to which 'certain people' you refer, but I rarely delete comments, and only if they are gratuitously insulting, off topic, or violate some other site rule.

    Well (none / 0) (#35)
    by cotton candy on Sun Feb 01, 2009 at 11:46:59 AM EST
    then you aren't the "certain people' that I refer to.

    You expected a veto?! (5.00 / 1) (#30)
    by Cream City on Thu Jan 29, 2009 at 09:55:21 PM EST
    Of course, he signed it.  He had indicated that he would, or this Congress would not have passed it and sent it to him.  So with all the snafus on other issues in the last couple of days, let's give credit for the Dem Congress and Dem President acting in concert.  That's good to see.  

    The real credit, of course, goes to its chief sponsor in Congress -- that was the positive act for equality.  Thank you, Barbara Mikulski.


    TChris... (5.00 / 1) (#27)
    by MileHi Hawkeye on Thu Jan 29, 2009 at 08:38:05 PM EST
    ...thank you for this post.  It is a refreshing change of pace from the usual fare around here these days!

    So... (2.00 / 1) (#7)
    by jarober on Thu Jan 29, 2009 at 12:05:33 PM EST
    This is another unintended consequence waiting to happen.  Every American corporation now needs to budget for the possibility that things done by people no longer employed (possibly even dead) - many, many years ago - could come back to cost them tons of money.

    You might say: "great, so and so finally gets justice" - but things will be different for the people who get laid off from the companies in question.

    If instead, you wanted to say "that's the law from here forward", that would be fair.  

    Heh (5.00 / 4) (#8)
    by CST on Thu Jan 29, 2009 at 12:10:34 PM EST
    Last I checked, discrimination was already against the law.

    The law does not change anything except the supreme court interpretation of an old law.  You still have to sue within 180 days of a paycheck, except instead of it being your first paycheck, it's the most recent one.  That's not many many years ago, that's 6 months ago.  Which is how the law was meant to be in the first place.

    So no, dead people aren't gonna sue.  You've been listening to too much Rush Limbaugh.


    No need to worry. (5.00 / 3) (#10)
    by TChris on Thu Jan 29, 2009 at 12:48:32 PM EST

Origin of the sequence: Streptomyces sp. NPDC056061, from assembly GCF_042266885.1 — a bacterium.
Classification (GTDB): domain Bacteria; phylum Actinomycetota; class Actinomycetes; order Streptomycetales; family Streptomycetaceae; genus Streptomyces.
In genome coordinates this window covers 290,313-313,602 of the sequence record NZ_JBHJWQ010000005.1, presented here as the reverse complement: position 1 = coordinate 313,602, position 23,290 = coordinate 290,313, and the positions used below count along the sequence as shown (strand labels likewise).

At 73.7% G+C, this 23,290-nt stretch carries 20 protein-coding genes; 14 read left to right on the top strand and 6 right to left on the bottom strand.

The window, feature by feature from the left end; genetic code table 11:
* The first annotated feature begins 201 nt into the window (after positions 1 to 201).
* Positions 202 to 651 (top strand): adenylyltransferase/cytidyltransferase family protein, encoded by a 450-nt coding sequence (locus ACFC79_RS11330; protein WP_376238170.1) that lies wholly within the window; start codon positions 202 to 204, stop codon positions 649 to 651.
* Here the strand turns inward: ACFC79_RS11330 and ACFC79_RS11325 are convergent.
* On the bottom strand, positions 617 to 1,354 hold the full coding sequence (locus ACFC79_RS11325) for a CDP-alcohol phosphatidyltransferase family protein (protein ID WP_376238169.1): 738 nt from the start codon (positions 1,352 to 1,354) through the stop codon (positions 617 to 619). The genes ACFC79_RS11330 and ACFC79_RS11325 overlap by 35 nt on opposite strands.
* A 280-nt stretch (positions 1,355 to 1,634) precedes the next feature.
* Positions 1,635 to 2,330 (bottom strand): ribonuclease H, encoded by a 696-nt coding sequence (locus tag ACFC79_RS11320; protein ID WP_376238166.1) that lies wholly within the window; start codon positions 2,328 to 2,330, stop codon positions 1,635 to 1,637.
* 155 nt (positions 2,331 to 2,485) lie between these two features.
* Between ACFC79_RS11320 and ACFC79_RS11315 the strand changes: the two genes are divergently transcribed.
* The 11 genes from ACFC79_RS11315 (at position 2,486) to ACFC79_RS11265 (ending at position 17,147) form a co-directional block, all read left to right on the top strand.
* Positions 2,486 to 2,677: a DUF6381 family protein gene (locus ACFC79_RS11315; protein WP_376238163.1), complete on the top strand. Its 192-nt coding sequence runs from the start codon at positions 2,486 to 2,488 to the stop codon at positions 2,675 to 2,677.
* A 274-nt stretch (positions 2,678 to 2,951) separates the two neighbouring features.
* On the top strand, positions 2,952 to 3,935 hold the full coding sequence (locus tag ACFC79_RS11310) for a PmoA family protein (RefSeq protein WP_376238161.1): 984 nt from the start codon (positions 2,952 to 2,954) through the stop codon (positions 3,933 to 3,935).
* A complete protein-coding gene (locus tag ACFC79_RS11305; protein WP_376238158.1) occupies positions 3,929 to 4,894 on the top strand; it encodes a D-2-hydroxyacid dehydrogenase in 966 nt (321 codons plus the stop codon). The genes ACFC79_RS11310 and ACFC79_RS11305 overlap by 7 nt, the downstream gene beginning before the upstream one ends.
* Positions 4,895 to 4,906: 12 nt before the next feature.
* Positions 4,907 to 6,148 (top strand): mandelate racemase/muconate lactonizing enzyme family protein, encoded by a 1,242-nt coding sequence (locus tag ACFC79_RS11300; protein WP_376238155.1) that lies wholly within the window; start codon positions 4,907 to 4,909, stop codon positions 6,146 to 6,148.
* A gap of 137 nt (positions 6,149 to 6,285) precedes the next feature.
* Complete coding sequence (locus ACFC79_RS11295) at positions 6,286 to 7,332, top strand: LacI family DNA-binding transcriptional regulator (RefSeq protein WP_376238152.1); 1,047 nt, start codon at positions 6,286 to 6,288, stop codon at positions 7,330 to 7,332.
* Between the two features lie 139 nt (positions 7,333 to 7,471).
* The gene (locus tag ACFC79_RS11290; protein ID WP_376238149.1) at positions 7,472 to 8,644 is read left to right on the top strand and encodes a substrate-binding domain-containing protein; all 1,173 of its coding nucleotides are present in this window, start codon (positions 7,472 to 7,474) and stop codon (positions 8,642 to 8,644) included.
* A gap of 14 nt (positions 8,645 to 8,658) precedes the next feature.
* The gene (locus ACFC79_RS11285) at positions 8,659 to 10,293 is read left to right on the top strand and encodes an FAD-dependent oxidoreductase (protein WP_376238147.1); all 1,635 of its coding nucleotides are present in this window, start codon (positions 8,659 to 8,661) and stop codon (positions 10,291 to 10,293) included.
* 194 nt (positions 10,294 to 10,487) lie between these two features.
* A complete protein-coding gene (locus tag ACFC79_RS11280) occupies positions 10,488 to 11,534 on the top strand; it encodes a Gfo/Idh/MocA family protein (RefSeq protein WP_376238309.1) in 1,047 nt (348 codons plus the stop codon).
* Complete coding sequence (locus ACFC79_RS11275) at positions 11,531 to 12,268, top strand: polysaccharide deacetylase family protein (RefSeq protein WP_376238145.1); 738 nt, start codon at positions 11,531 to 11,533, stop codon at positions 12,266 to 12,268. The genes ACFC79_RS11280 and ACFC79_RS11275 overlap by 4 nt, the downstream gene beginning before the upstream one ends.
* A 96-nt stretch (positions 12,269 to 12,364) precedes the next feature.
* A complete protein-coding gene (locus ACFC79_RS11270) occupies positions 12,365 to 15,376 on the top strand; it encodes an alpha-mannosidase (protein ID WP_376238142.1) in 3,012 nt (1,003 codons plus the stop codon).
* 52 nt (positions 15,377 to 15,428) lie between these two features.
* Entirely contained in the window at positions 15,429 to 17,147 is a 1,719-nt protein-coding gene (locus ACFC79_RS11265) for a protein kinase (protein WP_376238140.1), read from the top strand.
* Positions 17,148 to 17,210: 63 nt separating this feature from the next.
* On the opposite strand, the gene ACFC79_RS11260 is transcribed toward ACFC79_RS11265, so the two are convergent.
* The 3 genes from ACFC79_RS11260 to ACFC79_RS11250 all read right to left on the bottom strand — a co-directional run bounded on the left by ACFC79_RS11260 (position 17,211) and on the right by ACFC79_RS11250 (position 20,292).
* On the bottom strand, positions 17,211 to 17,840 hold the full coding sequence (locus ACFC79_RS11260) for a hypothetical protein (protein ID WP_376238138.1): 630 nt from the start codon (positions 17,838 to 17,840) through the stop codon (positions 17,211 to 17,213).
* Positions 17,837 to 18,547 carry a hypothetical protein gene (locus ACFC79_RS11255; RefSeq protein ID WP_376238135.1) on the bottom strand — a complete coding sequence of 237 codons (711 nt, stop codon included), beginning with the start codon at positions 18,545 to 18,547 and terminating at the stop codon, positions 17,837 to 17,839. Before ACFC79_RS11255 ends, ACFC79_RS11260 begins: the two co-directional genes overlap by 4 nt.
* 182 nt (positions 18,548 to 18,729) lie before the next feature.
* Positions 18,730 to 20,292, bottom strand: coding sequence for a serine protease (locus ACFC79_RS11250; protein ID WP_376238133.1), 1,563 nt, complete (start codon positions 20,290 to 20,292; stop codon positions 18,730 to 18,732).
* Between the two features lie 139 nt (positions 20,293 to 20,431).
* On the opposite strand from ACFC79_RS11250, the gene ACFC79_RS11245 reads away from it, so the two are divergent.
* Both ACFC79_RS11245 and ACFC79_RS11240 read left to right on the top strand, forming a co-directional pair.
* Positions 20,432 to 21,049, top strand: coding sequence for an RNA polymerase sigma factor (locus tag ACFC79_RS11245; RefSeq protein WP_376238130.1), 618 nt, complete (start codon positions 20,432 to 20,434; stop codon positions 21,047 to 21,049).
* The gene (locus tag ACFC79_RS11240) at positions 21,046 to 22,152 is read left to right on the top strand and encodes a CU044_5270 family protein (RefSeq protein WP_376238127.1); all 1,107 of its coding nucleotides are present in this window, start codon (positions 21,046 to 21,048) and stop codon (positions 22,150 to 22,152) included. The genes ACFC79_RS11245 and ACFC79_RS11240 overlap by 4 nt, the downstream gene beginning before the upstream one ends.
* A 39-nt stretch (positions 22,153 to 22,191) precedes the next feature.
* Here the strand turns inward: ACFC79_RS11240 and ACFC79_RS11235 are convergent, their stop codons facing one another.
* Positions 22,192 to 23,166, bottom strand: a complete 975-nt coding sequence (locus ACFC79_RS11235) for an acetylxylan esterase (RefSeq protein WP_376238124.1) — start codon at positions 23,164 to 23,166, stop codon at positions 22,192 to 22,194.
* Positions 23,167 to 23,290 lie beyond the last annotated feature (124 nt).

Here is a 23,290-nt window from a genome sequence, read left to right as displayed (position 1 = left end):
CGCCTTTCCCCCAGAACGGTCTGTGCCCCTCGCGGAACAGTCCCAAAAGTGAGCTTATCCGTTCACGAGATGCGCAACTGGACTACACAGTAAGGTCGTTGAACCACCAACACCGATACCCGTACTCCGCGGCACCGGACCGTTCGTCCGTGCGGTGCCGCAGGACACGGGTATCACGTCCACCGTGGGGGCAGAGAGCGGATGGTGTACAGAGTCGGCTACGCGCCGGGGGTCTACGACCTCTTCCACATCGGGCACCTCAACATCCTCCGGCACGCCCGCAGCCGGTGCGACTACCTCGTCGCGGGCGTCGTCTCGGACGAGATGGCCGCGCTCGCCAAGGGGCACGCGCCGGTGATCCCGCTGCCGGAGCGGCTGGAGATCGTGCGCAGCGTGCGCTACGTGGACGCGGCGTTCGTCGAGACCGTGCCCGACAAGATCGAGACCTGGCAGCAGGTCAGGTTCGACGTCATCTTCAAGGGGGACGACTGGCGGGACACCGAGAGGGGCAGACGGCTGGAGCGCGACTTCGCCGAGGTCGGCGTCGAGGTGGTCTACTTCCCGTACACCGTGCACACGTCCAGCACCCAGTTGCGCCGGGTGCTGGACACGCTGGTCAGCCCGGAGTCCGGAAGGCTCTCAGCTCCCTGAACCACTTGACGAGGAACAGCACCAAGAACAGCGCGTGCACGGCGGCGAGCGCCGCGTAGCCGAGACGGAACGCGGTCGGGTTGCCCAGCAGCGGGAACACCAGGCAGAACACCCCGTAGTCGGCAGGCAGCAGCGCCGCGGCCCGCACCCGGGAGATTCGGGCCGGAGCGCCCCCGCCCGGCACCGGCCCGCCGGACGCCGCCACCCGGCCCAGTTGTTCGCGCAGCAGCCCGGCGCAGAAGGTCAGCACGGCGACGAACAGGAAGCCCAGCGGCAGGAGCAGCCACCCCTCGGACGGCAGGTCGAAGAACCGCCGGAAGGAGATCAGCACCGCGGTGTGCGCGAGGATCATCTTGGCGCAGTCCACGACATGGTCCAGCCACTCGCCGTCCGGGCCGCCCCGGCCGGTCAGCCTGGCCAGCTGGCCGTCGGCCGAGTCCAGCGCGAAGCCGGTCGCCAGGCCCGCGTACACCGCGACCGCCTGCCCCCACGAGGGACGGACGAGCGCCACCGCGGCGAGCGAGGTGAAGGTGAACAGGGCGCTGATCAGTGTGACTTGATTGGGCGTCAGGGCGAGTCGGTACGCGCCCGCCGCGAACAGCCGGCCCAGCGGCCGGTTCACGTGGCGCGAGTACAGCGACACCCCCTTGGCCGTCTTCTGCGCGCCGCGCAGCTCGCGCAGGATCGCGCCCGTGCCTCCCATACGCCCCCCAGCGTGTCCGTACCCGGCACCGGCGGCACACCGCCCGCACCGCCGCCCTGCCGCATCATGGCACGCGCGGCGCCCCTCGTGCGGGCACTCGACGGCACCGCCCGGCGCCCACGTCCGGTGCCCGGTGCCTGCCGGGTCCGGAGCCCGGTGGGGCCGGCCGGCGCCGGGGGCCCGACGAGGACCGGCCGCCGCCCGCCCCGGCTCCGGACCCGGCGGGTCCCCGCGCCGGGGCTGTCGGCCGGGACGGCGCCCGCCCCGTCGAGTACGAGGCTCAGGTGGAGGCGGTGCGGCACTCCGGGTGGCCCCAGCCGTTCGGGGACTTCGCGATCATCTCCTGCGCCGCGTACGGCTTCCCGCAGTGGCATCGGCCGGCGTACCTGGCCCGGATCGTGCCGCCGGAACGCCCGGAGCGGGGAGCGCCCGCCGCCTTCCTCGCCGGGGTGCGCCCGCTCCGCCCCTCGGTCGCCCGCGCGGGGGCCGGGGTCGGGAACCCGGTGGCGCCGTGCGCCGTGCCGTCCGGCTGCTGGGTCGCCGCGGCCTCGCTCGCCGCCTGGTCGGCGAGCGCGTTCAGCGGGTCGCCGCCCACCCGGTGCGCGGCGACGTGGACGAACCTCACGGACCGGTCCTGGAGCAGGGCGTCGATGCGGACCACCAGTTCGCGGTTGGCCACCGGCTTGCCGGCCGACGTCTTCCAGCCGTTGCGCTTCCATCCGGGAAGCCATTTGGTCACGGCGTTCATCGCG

The law requires proof of an intent to discriminate.  Proof of intent is inconsistent with "unintended consequences" of decisions made years earlier. Of course, if years earlier someone made an intentional decision to discriminate and the discrimination is ongoing, the business might be liable, but it should be.

    Businesses can easily protect themselves by reviewing their pay structure and assuring that men and women with equal seniority and qualifications doing the same kind of work are paid equally.

    Saying that discrimination laws shouldn't be enforced because the financial consequences of rectifying discrimination might lead to job losses is essentially saying there should never be a remedy for discrimination.  Our nation abandoned that notion about four decades ago.  And of course the same argument could be made against enforcing any law that protects workers, including OSHA regulations and child labor laws.


    Really? (none / 0) (#14)
    by Steve M on Thu Jan 29, 2009 at 01:30:14 PM EST
    I cannot imagine a single corporation that would set aside reserves - at the cost of actually laying off employees, no less - to account for the costs of hypothetical discrimination litigation that has not been asserted nor threatened.

    Heck, most companies in my experience are reluctant to set aside reserves even for litigation that is actually pending.  If there is even one person in America who will be laid off because their employer said "gosh, I guess we need to set up a rainy-day fund in case someone brings a 20-year-old discrimination claim," I would be completely shocked.


    Good stuff... (none / 0) (#4)
    by kdog on Thu Jan 29, 2009 at 10:52:35 AM EST
    we're only gonna get bones outta this admin., and this is a nice bone.

    A stimulus for justice...may we see more.

    Only if O also restores EEOC (5.00 / 2) (#6)
    by Cream City on Thu Jan 29, 2009 at 11:13:20 AM EST
    to its previous budgetary and staffing level.  It is where a lot of women (and other) workers go with these complaints, and it has been so slashed and burned again under Bush that many EEOC offices have been closed, making it harder for workers to reach them, and also with the impact that the EEOC can go forward with very few cases.

    More jobs for labor lawyers -- restore the EEOC.


    It was nice to see Hiillary (none / 0) (#25)
    by slr51 on Thu Jan 29, 2009 at 06:40:02 PM EST
    there for the bill signing.

    Kudos to Obama for inviting her.